I thought about not watching the Olympics this year. For about a day. And then I joined the rest of my family watching and cheering and not sleeping. As I watched the swimming, race after race, I began to see some applications for even non-swimmers.
1.Your performance does affect the team. Relay races depend on each of four people doing their best. On most of the teams were people who have only medaled as part of relay teams. They aren’t stars, but they are essential…and they get to wear the medals, too.
In a relationship, in a family, in a small group, in a work team…whatever your group, your good days and bad days affect the whole group. They may love you and help you through, as you will do with them, but the performance of the team will be influenced.
2. The turns are part of the race. In several races, the lead changed when the swimmers turned at the end of the pool. It’s possible that one swimmer was great at swimming but hadn’t paid attention to everything that is part of the race. For every race longer than 50 meters, a swimmer will have to turn.
There are parts of every job, of every role that are NOT the fancy part. If we don’t pay attention to learning the turns, the unflashy part, we are limited to sprints. And there aren’t many sprints in life.
3.Drifting adds distance. Moving from side to side in the lane makes the race longer. It wastes energy. It put the swimmer in danger of getting tangled in the lane divider.
When I begin to wander in my thinking, in my writing, in my working, the same thing happens to me. I end up getting tangled in the edges of the lane, in the boundaries.
4.To finish the race you have to touch the end of the pool. Several races ended with very close finished. One-onehundreth of a second is all that separate first and second place in at least two of the races. No matter the margin however, no matter the distance, the race isn’t done until someone touches the end of the pool.
I love to start, I hate to finish. But unless I complete the task, I end up floundering around the pool.
5. Keeping track of your strokes makes the ends graceful. You want to have your hand end the race touching the end of the pool. You want your hand to touch at the end of a stroke, with a slight glide rather than in the middle of a stroke. Truth is, if you don’t time it right, your head slams into the end of the pool rather than your hand touching. The way to end up right is to learn the basics and to keep track of where they take you.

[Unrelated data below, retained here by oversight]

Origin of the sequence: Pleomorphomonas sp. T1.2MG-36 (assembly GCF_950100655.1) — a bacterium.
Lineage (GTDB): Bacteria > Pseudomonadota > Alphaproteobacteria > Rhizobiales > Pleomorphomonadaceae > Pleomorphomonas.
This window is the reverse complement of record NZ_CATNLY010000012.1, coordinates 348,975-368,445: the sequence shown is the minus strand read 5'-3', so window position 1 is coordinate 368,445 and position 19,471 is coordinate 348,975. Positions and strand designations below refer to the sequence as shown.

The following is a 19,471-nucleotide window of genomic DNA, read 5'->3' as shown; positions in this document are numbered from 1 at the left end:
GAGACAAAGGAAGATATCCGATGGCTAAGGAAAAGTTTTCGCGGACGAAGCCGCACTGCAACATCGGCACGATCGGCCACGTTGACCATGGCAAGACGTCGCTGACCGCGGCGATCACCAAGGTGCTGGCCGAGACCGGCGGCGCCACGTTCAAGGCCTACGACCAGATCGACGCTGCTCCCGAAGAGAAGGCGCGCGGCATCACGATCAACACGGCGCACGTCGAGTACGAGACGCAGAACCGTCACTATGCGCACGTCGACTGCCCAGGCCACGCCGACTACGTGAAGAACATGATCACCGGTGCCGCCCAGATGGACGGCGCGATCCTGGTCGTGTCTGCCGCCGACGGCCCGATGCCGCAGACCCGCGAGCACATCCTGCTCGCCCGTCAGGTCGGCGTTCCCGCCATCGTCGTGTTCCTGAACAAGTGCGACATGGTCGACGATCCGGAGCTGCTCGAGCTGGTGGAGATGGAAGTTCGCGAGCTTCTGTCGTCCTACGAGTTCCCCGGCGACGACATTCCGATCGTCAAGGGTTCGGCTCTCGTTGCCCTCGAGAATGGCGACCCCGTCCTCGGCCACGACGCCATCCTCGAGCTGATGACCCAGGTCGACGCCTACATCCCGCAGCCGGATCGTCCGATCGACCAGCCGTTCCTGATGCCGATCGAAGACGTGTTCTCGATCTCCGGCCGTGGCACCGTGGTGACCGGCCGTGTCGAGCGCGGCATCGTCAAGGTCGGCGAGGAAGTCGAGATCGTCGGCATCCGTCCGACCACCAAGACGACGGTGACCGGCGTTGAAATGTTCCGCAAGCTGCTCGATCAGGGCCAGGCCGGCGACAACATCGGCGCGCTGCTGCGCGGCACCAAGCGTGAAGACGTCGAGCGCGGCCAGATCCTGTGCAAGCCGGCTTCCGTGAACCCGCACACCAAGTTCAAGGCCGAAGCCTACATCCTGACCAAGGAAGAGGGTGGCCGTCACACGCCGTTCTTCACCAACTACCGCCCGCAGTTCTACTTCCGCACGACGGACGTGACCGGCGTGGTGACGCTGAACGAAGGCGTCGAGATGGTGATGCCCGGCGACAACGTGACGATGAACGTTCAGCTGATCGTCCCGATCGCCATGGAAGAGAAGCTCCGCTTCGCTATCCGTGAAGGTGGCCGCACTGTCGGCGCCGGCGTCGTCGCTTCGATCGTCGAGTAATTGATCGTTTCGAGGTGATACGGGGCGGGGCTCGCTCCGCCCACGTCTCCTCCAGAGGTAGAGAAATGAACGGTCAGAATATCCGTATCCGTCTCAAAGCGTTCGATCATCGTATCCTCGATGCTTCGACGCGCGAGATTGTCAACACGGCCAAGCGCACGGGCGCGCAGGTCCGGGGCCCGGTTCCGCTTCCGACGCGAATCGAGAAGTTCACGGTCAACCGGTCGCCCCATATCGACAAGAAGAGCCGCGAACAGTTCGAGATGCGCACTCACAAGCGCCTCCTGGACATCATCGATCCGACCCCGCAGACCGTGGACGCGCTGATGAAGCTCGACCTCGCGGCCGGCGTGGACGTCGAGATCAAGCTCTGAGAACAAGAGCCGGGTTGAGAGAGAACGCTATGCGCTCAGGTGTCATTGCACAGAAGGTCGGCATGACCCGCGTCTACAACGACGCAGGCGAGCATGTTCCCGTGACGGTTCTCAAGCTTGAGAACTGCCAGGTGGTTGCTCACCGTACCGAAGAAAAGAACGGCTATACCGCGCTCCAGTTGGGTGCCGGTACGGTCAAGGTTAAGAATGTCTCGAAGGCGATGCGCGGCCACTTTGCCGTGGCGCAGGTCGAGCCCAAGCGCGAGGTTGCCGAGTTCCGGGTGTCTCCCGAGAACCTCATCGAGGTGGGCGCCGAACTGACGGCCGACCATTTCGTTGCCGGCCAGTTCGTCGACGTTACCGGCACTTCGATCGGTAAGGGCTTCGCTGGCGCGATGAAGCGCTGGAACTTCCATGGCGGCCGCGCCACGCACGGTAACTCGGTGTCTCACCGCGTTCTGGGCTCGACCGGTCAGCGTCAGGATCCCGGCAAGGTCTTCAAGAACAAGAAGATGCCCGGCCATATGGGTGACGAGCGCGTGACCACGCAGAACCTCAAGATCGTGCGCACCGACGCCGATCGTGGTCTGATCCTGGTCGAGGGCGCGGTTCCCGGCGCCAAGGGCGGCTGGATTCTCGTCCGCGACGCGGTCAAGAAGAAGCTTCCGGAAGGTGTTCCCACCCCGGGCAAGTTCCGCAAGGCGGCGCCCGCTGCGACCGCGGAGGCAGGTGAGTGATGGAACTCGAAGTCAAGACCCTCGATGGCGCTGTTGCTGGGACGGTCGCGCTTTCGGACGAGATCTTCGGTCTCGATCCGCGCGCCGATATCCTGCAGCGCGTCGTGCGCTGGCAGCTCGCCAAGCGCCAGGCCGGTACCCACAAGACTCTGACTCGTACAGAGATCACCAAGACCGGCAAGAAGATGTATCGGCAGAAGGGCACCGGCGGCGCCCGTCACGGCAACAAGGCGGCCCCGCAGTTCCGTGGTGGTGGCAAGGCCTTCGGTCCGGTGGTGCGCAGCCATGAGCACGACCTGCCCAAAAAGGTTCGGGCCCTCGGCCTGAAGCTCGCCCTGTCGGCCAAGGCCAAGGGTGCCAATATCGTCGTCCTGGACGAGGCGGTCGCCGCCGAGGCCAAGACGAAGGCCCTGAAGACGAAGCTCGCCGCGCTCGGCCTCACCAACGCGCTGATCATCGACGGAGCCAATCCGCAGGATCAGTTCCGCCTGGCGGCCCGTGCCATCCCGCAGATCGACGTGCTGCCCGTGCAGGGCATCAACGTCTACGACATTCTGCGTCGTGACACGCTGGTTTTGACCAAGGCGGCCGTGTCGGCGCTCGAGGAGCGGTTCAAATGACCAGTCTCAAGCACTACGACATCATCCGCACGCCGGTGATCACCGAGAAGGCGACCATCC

I often don’t keep track of how long tasks take. I don’t keep track of where I am in relation to the rest of the pool. I don’t practice the core activities of my profession, of my relationships enough to know where I am. And then I wonder why I keep hitting my head.
6. False starts.
7. In every final, five people don’t win medals. We focus on the winner. We feel bad when someone wins without setting a new record of some sort. World records. Olympic records. Country records. All of these are wonderful, but we also watched the irony of someone passing the old world record and ending up in second or third place.
But what counts in the race? The medal matters. But what about personal bests? What about best finish in spite of personal difficulties? What about finishing? Showing up matters, even if there isn’t a spotlight
8. Everyone decides to race at a different time in their life. But everyone decides to race. Some of the swimmers have done this forever. Some haven’t. Some have started and stopped, have taken time off. Others love swimming more than anything. But everyone there at some point decided to be there.
I can waver. I can consider options. I can weigh options. But at some point, if I’m going to race, I have to decide to race. Or write. Or care.
What have you learned during the past week?
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(photo courtesy: Andrew Swanson)